My Journey Thus Far as a Bi-Romantic Christain

My Journey Thus Far as a Bi-Romantic Christain

A remember of the LGBTQ+ and a daughter of God
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Hi, my name is Abigail Bowles and I am a bi-romantic Christian. Now I’m sure what your feeling right now after hearing that is confusion. Well that’s exactly how I was feeling the fall of 2015. I had recently just started struggling with severe depression. Through that struggle I had started to realize that I wasn’t straight, but I had no idea what to do.

I had accepted Jesus Christ as my lord and savior when I was 9 years old. He had always given me hope and strength when I had none. I knew God was righteous and merciful, yet the world had been spreading God’s hate and scorn for the LGBTQ+ ever since I could remember. So, what could I do?

I remember sitting in my room one day and praying to God for help. I was begging for the love he had always shown me but this time I didn’t think I was worth his compassion. I was wrong. The next couple of days God decided to inscribe words of encouragement and love onto my heart. He was showing me just how much he cared about me and he continues to do so. That year I not only learned who I was as a person, but I also grew to know God in such a better light. But my journey didn’t stop there.

A couple of months later my Senior year was on the horizon. I was as nervous as a musician without her instrument, (I play the clarinet). I was only just starting to feel comfortable in my own skin and now I had to get through my last year of high school without exploding into a million pieces of shame and humiliation. But the exact opposite seemed to happen. The more honest I was about myself the more people seemed to understand. Not only did I suddenly become extremely popular but now I had my own peers coming out to me. I started to realize that God was using me to show others the same kind of love he had shown me.

Yet it wasn’t long until College seemed to be the topic of every conversation. I knew I wanted to be an animator and my heart was set on the very liberal and LGBTQ+ supportive Ball State University. But on a whim, I decided to visit Huntington University the day before I was supposed to take a tour at Ball State. Once again God decided to turn my world upside down.

Almost as soon as I stepped onto Huntington I felt like I belonged. The community was so loving towards me and the animation program was the perfect fit for me. I just knew that I had to go here. But once again I was terrified.

What would people think of me going here? Would they hate me? Bully me? Call me hypocritical? Huntington University is a private Christian college, so I suddenly felt very out of place. God was sending me on a quest that I thought I just couldn’t take. I prayed and prayed for a sign on what to do and I kept receiving the same answer over and over. Why would I set all of this up for you if I didn’t think you were capable of it? And so, knowing that God would get me through this like everything else I signed up for classes three months later.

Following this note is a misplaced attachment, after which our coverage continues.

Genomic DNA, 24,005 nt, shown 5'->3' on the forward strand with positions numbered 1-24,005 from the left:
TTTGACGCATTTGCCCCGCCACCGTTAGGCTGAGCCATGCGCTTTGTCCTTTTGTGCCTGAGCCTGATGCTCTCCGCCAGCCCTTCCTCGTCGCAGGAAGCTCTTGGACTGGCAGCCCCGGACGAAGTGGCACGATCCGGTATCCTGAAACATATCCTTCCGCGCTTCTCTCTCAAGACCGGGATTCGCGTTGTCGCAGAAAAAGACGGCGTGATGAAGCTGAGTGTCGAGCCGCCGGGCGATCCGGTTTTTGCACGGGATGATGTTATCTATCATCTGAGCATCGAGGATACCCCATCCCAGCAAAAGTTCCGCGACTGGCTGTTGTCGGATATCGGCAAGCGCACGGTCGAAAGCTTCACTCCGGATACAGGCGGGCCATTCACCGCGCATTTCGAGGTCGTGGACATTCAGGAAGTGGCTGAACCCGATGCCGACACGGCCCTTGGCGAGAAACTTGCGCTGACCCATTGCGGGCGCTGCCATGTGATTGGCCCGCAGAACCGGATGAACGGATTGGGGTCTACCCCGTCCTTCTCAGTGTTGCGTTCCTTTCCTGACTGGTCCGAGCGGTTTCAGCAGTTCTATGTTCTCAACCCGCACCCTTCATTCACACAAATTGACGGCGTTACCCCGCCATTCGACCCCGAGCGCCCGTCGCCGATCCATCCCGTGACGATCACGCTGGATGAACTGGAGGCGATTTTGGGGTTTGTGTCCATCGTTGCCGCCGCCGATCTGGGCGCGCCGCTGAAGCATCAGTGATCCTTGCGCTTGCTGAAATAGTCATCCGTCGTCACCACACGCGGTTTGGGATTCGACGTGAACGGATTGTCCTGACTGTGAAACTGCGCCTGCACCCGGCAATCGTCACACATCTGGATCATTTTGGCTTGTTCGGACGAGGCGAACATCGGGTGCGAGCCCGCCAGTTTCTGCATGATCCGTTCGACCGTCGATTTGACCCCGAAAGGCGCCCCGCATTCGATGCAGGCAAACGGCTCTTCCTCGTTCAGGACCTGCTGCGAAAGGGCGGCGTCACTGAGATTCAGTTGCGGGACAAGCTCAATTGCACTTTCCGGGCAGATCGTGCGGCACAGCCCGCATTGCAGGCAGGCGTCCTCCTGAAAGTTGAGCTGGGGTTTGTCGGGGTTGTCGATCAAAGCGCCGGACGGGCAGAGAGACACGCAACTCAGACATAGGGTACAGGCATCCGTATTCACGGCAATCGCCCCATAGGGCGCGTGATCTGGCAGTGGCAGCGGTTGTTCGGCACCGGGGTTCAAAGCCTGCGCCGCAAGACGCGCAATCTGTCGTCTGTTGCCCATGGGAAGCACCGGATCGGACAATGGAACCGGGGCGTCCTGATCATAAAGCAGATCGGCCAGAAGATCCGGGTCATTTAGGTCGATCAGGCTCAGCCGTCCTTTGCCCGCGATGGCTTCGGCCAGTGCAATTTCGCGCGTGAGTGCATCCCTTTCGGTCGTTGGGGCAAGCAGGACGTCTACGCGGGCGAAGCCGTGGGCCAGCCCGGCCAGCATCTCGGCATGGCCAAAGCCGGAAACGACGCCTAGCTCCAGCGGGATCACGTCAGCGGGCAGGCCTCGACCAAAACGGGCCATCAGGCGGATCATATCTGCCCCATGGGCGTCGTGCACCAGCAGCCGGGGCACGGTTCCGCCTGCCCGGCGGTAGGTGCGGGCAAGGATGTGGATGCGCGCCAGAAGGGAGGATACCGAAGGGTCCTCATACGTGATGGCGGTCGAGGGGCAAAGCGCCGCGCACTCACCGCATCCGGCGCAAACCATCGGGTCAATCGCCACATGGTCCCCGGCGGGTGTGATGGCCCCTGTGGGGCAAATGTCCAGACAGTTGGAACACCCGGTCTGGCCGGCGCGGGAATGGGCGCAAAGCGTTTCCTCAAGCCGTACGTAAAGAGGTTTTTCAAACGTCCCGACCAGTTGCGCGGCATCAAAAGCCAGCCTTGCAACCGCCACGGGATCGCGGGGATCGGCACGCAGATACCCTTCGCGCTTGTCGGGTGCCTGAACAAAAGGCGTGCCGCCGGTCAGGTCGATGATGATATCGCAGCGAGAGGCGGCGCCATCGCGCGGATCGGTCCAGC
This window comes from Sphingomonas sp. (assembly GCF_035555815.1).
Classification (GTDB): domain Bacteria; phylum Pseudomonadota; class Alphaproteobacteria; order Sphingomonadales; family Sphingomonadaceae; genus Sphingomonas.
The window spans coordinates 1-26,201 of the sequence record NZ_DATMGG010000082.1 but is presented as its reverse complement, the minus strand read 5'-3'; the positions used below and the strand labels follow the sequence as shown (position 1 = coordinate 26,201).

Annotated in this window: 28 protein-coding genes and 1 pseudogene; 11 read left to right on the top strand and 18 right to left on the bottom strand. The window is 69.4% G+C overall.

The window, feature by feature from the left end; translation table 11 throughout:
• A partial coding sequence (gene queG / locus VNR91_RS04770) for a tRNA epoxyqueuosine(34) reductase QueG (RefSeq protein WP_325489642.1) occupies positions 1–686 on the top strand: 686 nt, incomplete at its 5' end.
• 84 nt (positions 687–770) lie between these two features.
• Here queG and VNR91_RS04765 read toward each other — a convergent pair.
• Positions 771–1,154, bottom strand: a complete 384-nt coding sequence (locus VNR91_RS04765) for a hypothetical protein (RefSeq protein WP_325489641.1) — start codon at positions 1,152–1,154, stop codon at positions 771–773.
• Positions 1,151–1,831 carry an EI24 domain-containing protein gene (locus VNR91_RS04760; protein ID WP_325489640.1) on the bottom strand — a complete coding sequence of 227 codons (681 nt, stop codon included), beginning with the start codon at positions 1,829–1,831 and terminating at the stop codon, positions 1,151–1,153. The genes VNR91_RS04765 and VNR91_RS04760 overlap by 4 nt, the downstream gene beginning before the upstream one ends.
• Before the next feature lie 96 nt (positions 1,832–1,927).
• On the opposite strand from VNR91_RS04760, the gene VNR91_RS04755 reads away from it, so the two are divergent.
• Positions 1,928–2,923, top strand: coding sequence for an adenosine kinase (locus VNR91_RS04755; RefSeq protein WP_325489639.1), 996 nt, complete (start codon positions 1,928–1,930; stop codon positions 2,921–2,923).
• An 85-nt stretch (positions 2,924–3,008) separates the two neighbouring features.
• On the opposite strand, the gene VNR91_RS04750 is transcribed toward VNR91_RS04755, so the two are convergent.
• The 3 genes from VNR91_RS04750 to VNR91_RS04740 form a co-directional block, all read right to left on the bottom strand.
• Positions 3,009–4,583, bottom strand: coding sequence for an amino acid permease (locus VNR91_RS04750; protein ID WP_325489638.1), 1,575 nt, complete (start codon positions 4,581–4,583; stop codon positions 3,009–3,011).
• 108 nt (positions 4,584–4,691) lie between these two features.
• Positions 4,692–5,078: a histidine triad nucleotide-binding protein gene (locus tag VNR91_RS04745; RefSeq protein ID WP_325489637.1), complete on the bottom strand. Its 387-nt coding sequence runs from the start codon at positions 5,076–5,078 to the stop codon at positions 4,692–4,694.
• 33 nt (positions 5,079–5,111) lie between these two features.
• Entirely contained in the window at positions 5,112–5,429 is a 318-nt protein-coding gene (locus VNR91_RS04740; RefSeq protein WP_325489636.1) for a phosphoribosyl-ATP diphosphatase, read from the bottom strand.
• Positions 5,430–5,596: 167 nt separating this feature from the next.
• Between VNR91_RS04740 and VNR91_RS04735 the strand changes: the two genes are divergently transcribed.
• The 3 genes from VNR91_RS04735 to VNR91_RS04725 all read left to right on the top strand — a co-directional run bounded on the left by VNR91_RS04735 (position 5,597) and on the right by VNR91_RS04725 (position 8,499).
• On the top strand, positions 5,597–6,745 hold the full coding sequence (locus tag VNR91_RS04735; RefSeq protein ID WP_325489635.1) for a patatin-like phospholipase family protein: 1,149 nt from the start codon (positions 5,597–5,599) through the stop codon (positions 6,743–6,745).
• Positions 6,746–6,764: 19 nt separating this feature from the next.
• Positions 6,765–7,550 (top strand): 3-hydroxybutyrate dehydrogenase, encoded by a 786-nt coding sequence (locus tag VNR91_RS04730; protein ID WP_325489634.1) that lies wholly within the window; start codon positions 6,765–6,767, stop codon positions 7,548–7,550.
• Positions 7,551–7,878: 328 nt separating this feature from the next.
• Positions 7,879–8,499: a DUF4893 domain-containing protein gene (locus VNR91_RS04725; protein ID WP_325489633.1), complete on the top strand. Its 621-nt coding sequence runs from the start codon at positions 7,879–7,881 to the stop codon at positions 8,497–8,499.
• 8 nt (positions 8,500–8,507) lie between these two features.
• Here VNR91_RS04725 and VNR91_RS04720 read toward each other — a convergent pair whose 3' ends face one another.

My first month at Huntington was a breeze! I was so excited about the opportunities that God was sending my way and was having such a good experience that I knew I had made the right choice. But after four weeks at college I hit a wall. I had people telling me how wrong I was and that I needed to repent. How could God love me if I was so open and active in what was obliviously a sin?

I was devastated. I was once again lost and hurt. I knew that God loved me for who I was but it’s kind of hard to believe that when you have people telling you the exact opposite on a daily basis. Once again, I looked to God for strength, asking him what I should do? His answer? Keep your faith in me and I will follow through.

I’d experienced hate before and brushed it off just like that. So why was this any different? It wasn’t.

When you’re trying to figure out how you identify you try on a bunch of labels so that you can find the one that fits just right. Some feel okay. Others not so much. But when you find the one that just screams you, nothing can make you forget that high. You feel like you’re on top of the world and nothing can knock you down. I think that’s a lot like faith. You try to hold onto it but sometimes you really want to let go because it’s too hard or the opinions of non-believers rock your boat. But eventually you realize that your faith has always been a part of you just like your identity. They both make up so much of you and yet that’s only two pieces of the puzzle. There is so much more to me than my identity and my faith. Am I proud of the fact that I am Bi? Oh heck yeah! Just like I’m proud of my profound love for Jesus. But that’s not the whole story.

Only last week did I finally come out to the rest of my family members and friends. I will be the first to say that it's not a easy thing to come out. I'm very fortune that my family is extremely supportive and love me for me. But not everyone is that lucky.

People will ask you the same questions over and over again. They'll assume stereotypes about you that are no where near true. And you don't even want to know the number of gay jokes and puns you'll have to endure.

However my recommendation is that embrace it. Embrace every part of being who you truly are. The good, the bad, and the downright messy. If you come at it with love then I think other people will too. Now that's not always the case but bottom line not everyone is going to accept you. And guess what? That's okay because the person standing next to them is more than happy to love you for you.

Now I don't know what my future as a bi Christian is going to hold for me. I still have a long way to go before I figure everything out. I mean jeez I’m only a college freshman what do you expect from me? Point is not everything is mapped out and color coded like tomorrow’s History homework. And that’s part of the adventure! There are still pieces of me that I’m missing and that’s okay. Because with each piece that I find I not only grow my love for God, but I also grow to appreciate and love myself. I am a beautiful piece of artwork made by the Lord himself just like everyone is. So, here’s my advice. Stand tall, keep your faith, love everyone you meet and be yourself. Because God loves you for that exact reason. And so do I.